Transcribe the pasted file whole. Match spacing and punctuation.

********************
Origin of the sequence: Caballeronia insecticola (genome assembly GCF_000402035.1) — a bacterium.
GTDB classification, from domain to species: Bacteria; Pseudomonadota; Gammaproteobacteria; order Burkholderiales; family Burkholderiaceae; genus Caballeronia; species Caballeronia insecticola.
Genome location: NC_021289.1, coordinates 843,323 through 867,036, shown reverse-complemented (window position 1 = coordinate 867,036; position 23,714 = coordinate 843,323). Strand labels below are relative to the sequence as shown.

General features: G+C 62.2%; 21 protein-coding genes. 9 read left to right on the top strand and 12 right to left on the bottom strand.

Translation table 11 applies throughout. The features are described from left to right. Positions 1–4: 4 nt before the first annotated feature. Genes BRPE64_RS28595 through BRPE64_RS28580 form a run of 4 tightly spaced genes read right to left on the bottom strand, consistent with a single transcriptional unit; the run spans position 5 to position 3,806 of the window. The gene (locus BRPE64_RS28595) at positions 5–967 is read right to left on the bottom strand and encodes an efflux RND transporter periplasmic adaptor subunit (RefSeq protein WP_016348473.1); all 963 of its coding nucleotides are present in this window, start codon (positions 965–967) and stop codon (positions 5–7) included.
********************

Origin of the sequence: Caballeronia insecticola (genome assembly GCF_000402035.1) — a bacterium.
GTDB classification, from domain to species: Bacteria; Pseudomonadota; Gammaproteobacteria; order Burkholderiales; family Burkholderiaceae; genus Caballeronia; species Caballeronia insecticola.
Genome location: NC_021289.1, coordinates 843,323 through 867,036, shown reverse-complemented (window position 1 = coordinate 867,036; position 23,714 = coordinate 843,323). Strand labels below are relative to the sequence as shown.

General features: G+C 62.2%; 21 protein-coding genes. 9 read left to right on the top strand and 12 right to left on the bottom strand.

Translation table 11 applies throughout. The features are described from left to right. Positions 1–4: 4 nt before the first annotated feature. Genes BRPE64_RS28595 through BRPE64_RS28580 form a run of 4 tightly spaced genes read right to left on the bottom strand, consistent with a single transcriptional unit; the run spans position 5 to position 3,806 of the window. The gene (locus BRPE64_RS28595) at positions 5–967 is read right to left on the bottom strand and encodes an efflux RND transporter periplasmic adaptor subunit (RefSeq protein WP_016348473.1); all 963 of its coding nucleotides are present in this window, start codon (positions 965–967) and stop codon (positions 5–7) included.